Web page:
Parkinson's disease (PD) is a neurodegenerative disease characterized by Lewy body formation and death of dopaminergic neurons. Mutations in α-synuclein and parkin cause familial forms of PD. Synphilin-1 was shown to interact with α-synuclein and to promote the formation of cytosolic inclusions. We now report that synphilin-1 interacts with the E3 ubiquitin-ligases SIAH-1 and SIAH-2. SIAH proteins ubiquitylate synphilin-1 both in vitro and in vivo, promoting its degradation by the ubiquitin-proteasome system. Inability of the proteasome to degrade synphilin-1/SIAH complex leads to a robust formation of ubiquitylated cytosolic inclusions. Ubiquitylation is required for inclusion formation, because a catalytically inactive mutant of SIAH-1, which still binds to synphilin-1, fails to promote inclusions. Like synphilin-1, α-synuclein associates with SIAH in intact cells, but the interaction with SIAH-2 was much stronger that with SIAH-1. In vitro experiments show that SIAH-2 monoubiquitylates α-synuclein. Further evidence that SIAH proteins may play a role in inclusion formation comes from the demonstration of SIAH immunoreactivity in Lewy bodies of PD patients.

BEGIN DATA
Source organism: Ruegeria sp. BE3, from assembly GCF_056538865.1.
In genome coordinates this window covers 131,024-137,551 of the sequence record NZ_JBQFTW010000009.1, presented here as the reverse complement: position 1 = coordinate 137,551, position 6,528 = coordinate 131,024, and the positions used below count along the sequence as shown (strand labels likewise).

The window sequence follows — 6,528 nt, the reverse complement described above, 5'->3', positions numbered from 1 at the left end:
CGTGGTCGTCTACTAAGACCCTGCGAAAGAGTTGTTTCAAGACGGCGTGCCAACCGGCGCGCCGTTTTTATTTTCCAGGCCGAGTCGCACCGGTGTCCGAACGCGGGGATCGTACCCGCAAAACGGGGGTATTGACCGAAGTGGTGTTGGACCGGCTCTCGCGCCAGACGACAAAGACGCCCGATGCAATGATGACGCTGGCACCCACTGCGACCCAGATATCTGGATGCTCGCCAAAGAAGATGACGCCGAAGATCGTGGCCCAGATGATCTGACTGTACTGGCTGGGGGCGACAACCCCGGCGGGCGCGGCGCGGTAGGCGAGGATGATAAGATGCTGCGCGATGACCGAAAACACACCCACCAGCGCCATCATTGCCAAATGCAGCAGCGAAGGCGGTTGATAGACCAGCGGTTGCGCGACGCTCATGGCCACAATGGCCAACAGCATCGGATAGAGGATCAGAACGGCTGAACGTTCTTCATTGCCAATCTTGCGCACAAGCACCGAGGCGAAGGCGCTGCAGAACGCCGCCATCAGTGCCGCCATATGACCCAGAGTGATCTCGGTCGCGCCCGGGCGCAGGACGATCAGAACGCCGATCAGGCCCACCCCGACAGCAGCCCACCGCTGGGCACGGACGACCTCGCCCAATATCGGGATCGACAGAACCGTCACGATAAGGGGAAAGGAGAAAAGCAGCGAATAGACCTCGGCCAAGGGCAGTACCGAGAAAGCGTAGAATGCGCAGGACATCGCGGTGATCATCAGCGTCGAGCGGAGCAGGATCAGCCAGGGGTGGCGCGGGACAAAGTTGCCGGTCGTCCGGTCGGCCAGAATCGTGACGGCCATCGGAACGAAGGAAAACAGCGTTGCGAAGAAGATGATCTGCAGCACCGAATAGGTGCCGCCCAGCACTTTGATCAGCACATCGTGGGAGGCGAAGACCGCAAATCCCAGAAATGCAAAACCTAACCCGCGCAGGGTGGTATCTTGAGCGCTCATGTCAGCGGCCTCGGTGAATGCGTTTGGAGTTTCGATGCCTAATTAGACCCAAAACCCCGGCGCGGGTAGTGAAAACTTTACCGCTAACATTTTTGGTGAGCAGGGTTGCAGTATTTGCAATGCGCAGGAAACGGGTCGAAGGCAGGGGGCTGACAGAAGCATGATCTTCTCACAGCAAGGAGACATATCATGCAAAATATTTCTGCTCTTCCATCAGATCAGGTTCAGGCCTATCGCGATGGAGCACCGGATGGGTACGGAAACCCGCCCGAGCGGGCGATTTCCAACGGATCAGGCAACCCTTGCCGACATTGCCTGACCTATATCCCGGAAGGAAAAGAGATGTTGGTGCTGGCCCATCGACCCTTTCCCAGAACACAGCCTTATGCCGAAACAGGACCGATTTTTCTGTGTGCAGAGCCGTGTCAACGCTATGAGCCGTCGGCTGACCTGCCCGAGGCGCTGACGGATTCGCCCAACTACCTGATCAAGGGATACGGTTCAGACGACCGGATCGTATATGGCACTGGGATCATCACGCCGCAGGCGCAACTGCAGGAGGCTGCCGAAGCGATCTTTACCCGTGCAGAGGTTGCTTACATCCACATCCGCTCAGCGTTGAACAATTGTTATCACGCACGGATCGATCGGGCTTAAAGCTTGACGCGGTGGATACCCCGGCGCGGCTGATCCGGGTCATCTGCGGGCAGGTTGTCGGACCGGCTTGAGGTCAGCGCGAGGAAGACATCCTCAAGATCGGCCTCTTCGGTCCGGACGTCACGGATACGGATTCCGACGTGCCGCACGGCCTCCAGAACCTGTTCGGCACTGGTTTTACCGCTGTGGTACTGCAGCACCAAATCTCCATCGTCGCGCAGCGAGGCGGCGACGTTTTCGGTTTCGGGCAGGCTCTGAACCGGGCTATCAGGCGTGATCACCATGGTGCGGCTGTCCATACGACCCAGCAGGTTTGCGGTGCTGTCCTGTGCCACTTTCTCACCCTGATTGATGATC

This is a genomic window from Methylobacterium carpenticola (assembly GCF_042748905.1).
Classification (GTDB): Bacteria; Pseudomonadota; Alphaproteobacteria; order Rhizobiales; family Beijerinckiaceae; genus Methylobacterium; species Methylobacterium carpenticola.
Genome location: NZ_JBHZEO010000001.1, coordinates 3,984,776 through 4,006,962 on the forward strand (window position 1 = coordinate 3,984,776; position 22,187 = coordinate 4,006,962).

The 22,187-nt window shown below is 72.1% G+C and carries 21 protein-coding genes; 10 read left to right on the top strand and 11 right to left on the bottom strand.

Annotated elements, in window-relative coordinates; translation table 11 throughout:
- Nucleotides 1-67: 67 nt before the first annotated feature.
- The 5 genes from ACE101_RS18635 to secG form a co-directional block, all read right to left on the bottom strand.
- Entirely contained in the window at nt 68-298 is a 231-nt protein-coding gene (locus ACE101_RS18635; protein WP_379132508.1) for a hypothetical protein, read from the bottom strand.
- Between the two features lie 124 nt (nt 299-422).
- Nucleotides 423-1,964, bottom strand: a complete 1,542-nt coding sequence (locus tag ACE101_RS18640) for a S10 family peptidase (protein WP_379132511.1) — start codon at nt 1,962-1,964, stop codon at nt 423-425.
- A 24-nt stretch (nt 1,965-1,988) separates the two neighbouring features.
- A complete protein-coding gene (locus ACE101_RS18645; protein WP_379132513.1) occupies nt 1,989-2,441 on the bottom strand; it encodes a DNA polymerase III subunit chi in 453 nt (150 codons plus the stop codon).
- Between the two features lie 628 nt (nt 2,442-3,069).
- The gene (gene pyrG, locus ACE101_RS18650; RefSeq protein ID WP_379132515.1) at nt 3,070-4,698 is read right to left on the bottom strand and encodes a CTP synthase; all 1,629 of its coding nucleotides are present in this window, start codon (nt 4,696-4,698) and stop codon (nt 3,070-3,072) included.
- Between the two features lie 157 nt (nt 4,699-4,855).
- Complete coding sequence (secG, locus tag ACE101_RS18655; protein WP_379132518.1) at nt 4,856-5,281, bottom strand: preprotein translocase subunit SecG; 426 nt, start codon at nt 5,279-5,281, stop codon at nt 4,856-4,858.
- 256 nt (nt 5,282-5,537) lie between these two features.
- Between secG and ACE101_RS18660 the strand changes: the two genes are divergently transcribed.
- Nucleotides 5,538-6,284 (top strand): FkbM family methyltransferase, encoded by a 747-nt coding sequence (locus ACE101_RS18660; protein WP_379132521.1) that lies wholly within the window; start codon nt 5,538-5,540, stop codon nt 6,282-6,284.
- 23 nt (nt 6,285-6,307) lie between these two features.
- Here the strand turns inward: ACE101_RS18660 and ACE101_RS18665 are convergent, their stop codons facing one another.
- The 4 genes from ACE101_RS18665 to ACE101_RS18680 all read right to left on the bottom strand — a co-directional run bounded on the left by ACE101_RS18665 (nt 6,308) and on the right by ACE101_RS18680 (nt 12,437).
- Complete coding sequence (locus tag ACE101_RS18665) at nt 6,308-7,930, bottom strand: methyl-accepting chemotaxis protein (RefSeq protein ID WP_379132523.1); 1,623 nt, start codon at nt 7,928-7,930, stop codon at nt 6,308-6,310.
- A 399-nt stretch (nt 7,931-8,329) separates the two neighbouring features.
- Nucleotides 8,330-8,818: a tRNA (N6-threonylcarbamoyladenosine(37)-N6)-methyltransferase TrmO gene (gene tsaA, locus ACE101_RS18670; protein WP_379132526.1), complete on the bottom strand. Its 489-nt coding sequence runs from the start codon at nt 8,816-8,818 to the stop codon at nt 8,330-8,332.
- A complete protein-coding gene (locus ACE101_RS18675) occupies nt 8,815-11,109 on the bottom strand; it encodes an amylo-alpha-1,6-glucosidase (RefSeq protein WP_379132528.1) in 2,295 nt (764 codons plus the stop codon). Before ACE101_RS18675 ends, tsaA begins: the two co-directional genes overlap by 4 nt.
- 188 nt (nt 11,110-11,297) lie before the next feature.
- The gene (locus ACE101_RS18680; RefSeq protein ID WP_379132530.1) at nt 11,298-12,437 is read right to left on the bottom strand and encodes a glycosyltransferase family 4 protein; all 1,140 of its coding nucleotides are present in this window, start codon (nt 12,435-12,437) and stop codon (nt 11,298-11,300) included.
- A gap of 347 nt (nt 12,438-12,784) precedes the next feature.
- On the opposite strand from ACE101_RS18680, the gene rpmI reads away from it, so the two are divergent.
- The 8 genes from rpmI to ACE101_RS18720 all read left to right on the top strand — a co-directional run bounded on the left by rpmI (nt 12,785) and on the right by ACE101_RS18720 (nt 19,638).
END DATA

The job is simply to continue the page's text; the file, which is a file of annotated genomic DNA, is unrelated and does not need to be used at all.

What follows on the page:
|Original language||English (US)|
|Number of pages||6|
|Journal||Proceedings of the National Academy of Sciences of the United States of America|
|State||Published - Apr 13 2004|
- Inclusion bodies
- α-synuclein-interacting protein
ASJC Scopus subject areas